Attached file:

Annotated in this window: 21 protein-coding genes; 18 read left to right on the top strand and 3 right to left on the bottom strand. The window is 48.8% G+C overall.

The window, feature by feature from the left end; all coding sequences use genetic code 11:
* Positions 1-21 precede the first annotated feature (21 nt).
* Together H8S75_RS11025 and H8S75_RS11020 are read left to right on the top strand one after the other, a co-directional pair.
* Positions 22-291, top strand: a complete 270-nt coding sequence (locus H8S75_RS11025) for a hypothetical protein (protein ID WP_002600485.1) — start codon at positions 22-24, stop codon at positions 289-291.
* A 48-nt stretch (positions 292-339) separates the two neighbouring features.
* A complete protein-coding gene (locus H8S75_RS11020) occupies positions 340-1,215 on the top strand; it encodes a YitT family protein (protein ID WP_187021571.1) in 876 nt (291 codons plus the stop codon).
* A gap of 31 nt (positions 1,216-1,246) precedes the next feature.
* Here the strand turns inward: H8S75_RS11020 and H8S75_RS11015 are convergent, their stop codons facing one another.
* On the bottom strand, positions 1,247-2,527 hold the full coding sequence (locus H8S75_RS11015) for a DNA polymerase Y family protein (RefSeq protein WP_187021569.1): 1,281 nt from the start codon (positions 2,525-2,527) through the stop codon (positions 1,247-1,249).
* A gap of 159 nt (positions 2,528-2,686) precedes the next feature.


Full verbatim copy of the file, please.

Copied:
Annotated in this window: 21 protein-coding genes; 18 read left to right on the top strand and 3 right to left on the bottom strand. The window is 48.8% G+C overall.

The window, feature by feature from the left end; all coding sequences use genetic code 11:
* Positions 1-21 precede the first annotated feature (21 nt).
* Together H8S75_RS11025 and H8S75_RS11020 are read left to right on the top strand one after the other, a co-directional pair.
* Positions 22-291, top strand: a complete 270-nt coding sequence (locus H8S75_RS11025) for a hypothetical protein (protein ID WP_002600485.1) — start codon at positions 22-24, stop codon at positions 289-291.
* A 48-nt stretch (positions 292-339) separates the two neighbouring features.
* A complete protein-coding gene (locus H8S75_RS11020) occupies positions 340-1,215 on the top strand; it encodes a YitT family protein (protein ID WP_187021571.1) in 876 nt (291 codons plus the stop codon).
* A gap of 31 nt (positions 1,216-1,246) precedes the next feature.
* Here the strand turns inward: H8S75_RS11020 and H8S75_RS11015 are convergent, their stop codons facing one another.
* On the bottom strand, positions 1,247-2,527 hold the full coding sequence (locus H8S75_RS11015) for a DNA polymerase Y family protein (RefSeq protein WP_187021569.1): 1,281 nt from the start codon (positions 2,525-2,527) through the stop codon (positions 1,247-1,249).
* A gap of 159 nt (positions 2,528-2,686) precedes the next feature.